J J Ullman, a notary public and the newly elected County Justice of the Peace, owned a shack near the edge of St John. To his place they all went and proceeded to qualify and organize. After they all had qualified the county commissioners organized and elected a John Cain chairman. By the time dawn arrived the deck was all cleared for action. At this point T T Tolletson showed his hand. In the law there was no provision for the election of a district attorney or a state attorney as it is now called. Mr Tolletson was the logical candidate for the office. There was an attorney, Crow, who had held the office under (the) old board. He lived at Dunseith. He was not considered by the new board. It was in the hands of the board to appoint one, if they so desired. Mr Tolletson had been in favor of a county seat election of the new officers mainly because he wanted the office himself. He was now appointed and asked a salary of one thousand dollars a year. When the commissioners objected, he very ingratiatingly reminded them of the stuffed ballot boxes and told them they could take their choice of either allowing him that much or else go to jail. He got his price.

John. They established the county seat at Dunseith. St John and Dunseith were the only two "towns" in Rolette County, Dakota Territory, at the time. St John decided to get the county seat. In 1885 an election was arranged for to vote on the permanent location of the county seat. St John and Dunseith were the only two polling places in the county, the people in the eastern part of the county voting in St John and those in the western part in Dunseith.

On the day of the election Patrick Forrest and others from Dunseith came to St John to see that the election there was conducted in a legal and proper manner. St John sent a delegation to Dunseith for the same purpose. At St John Mr Forrest stepped up to the judges and began talking to them. Mr Wood did not know what was being said, but while Mr Forrest was talking Thomas Armstrong pulled his gun and was going to shoot him. But Mr Armstrong's brother struck the gun hand down and thus prevented the shooting.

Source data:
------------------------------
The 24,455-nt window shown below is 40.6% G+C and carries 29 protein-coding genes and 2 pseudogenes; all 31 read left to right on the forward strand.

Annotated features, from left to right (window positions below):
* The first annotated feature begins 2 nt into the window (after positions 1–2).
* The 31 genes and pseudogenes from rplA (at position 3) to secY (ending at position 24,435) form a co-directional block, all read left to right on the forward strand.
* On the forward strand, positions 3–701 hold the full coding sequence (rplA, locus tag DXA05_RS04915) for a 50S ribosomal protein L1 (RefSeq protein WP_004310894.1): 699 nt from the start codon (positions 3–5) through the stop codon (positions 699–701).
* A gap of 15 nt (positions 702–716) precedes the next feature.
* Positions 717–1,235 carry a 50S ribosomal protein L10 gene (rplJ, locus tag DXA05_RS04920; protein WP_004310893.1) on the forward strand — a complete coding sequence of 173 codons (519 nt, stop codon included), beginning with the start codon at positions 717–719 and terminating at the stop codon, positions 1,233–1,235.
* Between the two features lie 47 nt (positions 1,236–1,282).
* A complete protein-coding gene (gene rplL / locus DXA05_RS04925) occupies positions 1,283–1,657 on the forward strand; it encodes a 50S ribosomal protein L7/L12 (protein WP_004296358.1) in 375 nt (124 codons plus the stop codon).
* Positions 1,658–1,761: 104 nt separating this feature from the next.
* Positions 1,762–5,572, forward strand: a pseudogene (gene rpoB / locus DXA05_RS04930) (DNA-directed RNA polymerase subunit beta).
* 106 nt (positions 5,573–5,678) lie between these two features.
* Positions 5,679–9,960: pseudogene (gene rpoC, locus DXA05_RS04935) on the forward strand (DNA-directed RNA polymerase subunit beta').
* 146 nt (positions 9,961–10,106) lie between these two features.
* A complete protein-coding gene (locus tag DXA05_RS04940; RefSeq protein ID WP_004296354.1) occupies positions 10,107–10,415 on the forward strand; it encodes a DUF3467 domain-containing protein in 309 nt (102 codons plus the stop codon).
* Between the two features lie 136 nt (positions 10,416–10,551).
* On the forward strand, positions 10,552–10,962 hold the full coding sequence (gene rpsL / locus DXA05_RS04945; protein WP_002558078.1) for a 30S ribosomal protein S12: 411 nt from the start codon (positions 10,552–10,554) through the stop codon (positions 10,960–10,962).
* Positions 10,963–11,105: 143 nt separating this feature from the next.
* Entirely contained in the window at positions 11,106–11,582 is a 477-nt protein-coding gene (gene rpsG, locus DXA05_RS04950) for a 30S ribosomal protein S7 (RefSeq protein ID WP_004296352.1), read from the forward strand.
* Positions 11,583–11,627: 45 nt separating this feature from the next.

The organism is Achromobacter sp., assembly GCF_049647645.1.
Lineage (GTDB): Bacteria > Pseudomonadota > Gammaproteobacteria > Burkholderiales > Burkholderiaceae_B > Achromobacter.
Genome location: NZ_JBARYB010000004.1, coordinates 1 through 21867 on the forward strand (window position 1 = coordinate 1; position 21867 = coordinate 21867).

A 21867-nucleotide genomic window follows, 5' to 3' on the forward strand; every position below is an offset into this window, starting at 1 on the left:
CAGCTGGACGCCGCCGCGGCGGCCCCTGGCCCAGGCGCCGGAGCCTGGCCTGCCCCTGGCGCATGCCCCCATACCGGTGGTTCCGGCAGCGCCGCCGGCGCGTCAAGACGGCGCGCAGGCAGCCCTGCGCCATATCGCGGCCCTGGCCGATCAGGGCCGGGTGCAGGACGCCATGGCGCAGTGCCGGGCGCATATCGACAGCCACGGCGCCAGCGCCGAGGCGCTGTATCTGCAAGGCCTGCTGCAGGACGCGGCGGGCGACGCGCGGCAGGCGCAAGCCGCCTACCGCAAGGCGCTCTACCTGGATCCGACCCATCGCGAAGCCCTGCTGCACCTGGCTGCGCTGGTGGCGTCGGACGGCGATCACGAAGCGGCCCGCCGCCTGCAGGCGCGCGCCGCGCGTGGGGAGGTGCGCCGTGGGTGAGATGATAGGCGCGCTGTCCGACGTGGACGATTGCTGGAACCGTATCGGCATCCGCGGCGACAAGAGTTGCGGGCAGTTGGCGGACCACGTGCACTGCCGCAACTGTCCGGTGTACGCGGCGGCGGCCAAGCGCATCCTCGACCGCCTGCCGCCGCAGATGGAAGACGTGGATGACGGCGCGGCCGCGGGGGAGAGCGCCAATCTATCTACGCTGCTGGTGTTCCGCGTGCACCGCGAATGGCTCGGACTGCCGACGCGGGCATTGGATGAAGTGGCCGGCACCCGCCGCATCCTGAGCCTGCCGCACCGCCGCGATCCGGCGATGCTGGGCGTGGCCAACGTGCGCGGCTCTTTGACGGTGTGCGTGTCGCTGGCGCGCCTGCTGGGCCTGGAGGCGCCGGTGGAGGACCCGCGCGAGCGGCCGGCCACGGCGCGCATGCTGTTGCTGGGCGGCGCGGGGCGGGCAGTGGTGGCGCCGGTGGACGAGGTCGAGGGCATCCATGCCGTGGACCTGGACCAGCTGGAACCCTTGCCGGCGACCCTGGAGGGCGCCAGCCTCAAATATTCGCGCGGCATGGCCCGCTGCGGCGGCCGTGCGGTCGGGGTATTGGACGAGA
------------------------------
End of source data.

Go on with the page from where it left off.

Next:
Mr Wood stated that there were about three hundred votes in Rolette County at the time (the tax list shows 449 names in 1885. Not all of these were qualified voters of course). According to the writer's understanding of the situation women had no vote then. At St John women as well as men voted. Indians voted. Everybody voted. Allan Wood hauled people from Towner County to the polling place at St John. Canadians voted for a drink or two. In short, voting was done with a high hand. Naturally the same thing happened at Dunseith although the writer has not as yet heard much about that. When the ballot boxes were opened St John had twelve hundred votes and Dunseith had eight hundred. Dunseith contested the election. It was decided in favor of St John. Thus St John obtained the county seat.

T T Tollotson was the lawyer at St John. According to Mr Wood, and others, Mr Tollotson was very shrewd as well as unscrupulous. At the time of opening the ballot boxes according to Mr Wood, the judges asked Mr Tollotson if they could stuff them. He told them of course they could. So they proceeded to do just that. According to Mr Mullett of Perth, another pioneer with whom the writer had a short interview after the one with Mr Wood, Mr Tolletson called the judges together and had a family conference with them and told them and told them to stuff the ballot boxes, he himself not voting. In either case he acted for his own benefits as will develop later.

Immediately after the election people from Dunseith obtained an injunction against the newly elected county officials in an attempt to prevent them from qualifying. In order that the proper officials serving the injunction should not find them, Allan Wood hauled the new


As soon as it was light outside Allan Wood delegated to go to town and see if the people from Dunseith were there. He did not leave the Ullman place in the usual way however. In order that no chance observer should or would know where he came from he was given a boost out through the door so that he landed a good distance away from it. When he got up and sauntered into town he appeared to have come from nowhere in particular. The people from Dunseith and the sheriff were just getting up and were rubbing the sleep out of their eyes when he came up to them. They were astonished and chagrined when they heard the news of what had happened, but it was too late and they were helpless.